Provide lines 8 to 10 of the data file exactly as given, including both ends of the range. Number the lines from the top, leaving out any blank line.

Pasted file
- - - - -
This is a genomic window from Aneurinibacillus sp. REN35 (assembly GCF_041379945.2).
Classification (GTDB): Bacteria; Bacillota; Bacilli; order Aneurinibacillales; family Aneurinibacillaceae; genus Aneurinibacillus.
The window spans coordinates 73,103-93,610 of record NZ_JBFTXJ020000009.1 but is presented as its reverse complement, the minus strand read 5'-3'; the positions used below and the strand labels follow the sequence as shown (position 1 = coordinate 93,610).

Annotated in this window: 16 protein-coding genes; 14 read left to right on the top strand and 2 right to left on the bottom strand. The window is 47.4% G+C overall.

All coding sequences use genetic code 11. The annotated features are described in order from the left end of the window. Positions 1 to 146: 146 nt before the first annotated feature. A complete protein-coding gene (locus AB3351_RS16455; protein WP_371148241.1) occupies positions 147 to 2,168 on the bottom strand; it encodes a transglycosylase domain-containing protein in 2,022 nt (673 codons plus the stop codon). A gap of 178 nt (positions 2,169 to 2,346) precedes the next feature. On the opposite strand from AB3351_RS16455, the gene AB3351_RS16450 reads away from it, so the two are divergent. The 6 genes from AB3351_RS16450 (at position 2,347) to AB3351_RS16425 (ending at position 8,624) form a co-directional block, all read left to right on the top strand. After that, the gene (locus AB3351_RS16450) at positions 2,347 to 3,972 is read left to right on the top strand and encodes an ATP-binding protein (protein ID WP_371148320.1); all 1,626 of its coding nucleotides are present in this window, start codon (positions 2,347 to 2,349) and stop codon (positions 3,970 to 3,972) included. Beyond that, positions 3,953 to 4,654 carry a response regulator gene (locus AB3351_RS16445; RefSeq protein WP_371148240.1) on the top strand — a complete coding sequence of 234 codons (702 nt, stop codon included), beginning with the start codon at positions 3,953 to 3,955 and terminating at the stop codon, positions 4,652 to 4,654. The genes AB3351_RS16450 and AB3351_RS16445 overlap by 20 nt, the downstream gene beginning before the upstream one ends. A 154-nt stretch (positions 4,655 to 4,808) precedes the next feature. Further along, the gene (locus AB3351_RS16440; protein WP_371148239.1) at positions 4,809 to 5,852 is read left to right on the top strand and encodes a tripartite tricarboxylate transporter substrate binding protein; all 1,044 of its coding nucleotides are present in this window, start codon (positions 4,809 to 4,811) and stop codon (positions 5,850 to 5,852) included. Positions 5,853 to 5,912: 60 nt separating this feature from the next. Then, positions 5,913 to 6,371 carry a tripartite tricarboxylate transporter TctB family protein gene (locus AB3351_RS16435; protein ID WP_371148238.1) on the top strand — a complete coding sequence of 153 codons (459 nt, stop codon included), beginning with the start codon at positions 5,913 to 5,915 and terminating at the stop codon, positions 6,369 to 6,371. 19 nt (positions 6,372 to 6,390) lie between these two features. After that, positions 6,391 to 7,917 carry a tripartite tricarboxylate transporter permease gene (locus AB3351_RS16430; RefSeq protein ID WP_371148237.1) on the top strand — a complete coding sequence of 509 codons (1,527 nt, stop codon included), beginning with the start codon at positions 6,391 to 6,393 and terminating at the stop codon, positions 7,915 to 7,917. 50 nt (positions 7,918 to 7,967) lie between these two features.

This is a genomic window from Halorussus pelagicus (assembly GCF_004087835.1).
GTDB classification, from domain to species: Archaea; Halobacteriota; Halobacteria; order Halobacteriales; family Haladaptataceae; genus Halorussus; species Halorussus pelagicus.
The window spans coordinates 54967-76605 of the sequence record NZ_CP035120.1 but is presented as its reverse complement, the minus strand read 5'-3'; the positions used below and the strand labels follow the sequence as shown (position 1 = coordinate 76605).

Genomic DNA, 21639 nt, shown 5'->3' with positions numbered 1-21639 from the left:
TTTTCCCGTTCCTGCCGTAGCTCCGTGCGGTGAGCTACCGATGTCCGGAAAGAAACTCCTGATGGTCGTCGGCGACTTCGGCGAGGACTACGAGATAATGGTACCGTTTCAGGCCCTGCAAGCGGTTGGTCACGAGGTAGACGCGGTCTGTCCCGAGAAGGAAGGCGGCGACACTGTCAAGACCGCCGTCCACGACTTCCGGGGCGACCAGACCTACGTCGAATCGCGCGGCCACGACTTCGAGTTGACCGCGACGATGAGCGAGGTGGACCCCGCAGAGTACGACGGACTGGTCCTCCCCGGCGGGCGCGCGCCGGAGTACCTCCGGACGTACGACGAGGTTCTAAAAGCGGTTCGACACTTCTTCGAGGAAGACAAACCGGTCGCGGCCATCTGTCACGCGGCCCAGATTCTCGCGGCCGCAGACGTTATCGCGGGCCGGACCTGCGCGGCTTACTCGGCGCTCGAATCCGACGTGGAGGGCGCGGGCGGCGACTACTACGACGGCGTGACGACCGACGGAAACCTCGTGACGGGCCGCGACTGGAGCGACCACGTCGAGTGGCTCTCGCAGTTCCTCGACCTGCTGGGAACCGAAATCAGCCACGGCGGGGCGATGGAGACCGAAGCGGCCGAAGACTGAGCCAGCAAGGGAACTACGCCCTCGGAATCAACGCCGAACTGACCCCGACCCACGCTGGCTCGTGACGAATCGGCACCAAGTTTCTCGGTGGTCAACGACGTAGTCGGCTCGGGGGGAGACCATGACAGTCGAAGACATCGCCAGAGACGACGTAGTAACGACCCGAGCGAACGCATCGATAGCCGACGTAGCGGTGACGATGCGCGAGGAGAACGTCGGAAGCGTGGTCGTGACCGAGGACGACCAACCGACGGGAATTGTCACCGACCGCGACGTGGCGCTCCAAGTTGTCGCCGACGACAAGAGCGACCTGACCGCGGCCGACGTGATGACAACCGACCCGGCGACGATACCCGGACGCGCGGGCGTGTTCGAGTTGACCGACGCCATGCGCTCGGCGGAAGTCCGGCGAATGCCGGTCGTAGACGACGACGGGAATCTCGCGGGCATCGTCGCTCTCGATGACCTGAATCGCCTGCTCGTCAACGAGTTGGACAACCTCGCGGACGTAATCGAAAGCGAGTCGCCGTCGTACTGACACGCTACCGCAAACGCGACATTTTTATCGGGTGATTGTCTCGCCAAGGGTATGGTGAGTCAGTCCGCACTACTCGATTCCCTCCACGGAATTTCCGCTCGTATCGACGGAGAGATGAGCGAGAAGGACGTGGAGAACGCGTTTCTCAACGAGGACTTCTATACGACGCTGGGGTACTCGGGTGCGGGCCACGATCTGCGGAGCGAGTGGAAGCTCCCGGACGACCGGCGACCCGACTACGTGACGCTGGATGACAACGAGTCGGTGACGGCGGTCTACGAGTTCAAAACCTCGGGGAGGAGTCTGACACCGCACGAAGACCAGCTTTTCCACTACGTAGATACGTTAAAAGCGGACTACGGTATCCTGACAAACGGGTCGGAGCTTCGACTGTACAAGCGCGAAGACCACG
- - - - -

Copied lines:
The window spans coordinates 54967-76605 of the sequence record NZ_CP035120.1 but is presented as its reverse complement, the minus strand read 5'-3'; the positions used below and the strand labels follow the sequence as shown (position 1 = coordinate 76605).

Genomic DNA, 21639 nt, shown 5'->3' with positions numbered 1-21639 from the left:
TTTTCCCGTTCCTGCCGTAGCTCCGTGCGGTGAGCTACCGATGTCCGGAAAGAAACTCCTGATGGTCGTCGGCGACTTCGGCGAGGACTACGAGATAATGGTACCGTTTCAGGCCCTGCAAGCGGTTGGTCACGAGGTAGACGCGGTCTGTCCCGAGAAGGAAGGCGGCGACACTGTCAAGACCGCCGTCCACGACTTCCGGGGCGACCAGACCTACGTCGAATCGCGCGGCCACGACTTCGAGTTGACCGCGACGATGAGCGAGGTGGACCCCGCAGAGTACGACGGACTGGTCCTCCCCGGCGGGCGCGCGCCGGAGTACCTCCGGACGTACGACGAGGTTCTAAAAGCGGTTCGACACTTCTTCGAGGAAGACAAACCGGTCGCGGCCATCTGTCACGCGGCCCAGATTCTCGCGGCCGCAGACGTTATCGCGGGCCGGACCTGCGCGGCTTACTCGGCGCTCGAATCCGACGTGGAGGGCGCGGGCGGCGACTACTACGACGGCGTGACGACCGACGGAAACCTCGTGACGGGCCGCGACTGGAGCGACCACGTCGAGTGGCTCTCGCAGTTCCTCGACCTGCTGGGAACCGAAATCAGCCACGGCGGGGCGATGGAGACCGAAGCGGCCGAAGACTGAGCCAGCAAGGGAACTACGCCCTCGGAATCAACGCCGAACTGACCCCGACCCACGCTGGCTCGTGACGAATCGGCACCAAGTTTCTCGGTGGTCAACGACGTAGTCGGCTCGGGGGGAGACCATGACAGTCGAAGACATCGCCAGAGACGACGTAGTAACGACCCGAGCGAACGCATCGATAGCCGACGTAGCGGTGACGATGCGCGAGGAGAACGTCGGAAGCGTGGTCGTGACCGAGGACGACCAACCGACGGGAATTGTCACCGACCGCGACGTGGCGCTCCAAGTTGTCGCCGACGACAAGAGCGACCTGACCGCGGCCGACGTGATGACAACCGACCCGGCGACGATACCCGGACGCGCGGGCGTGTTCGAGTTGACCGACGCCATGCGCTCGGCGGAAGTCCGGCGAATGCCGGTCGTAGACGACGACGGGAATCTCGCGGGCATCGTCGCTCTCGATGACCTGAATCGCCTGCTCGTCAACGAGTTGGACAACCTCGCGGACGTAATCGAAAGCGAGTCGCCGTCGTACTGACACGCTACCGCAAACGCGACATTTTTATCGGGTGATTGTCTCGCCAAGGGTATGGTGAGTCAGTCCGCACTACTCGATTCCCTCCACGGAATTTCCGCTCGTATCGACGGAGAGATGAGCGAGAAGGACGTGGAGAACGCGTTTCTCAACGAGGACTTCTATACGACGCTGGGGTACTCGGGTGCGGGCCACGATCTGCGGAGCGAGTGGAAGCTCCCGGACGACCGGCGACCCGACTACGTGACGCTGGATGACAACGAGTCGGTGACGGCGGTCTACGAGTTCAAAACCTCGGGGAGGAGTCTGACACCGCACGAAGACCAGCTTTTCCACTACGTAGATACGTTAAAAGCGGACTACGGTATCCTGACAAACGGGTCGGAGCTTCGACTGTACAAGCGCGAAGACCACG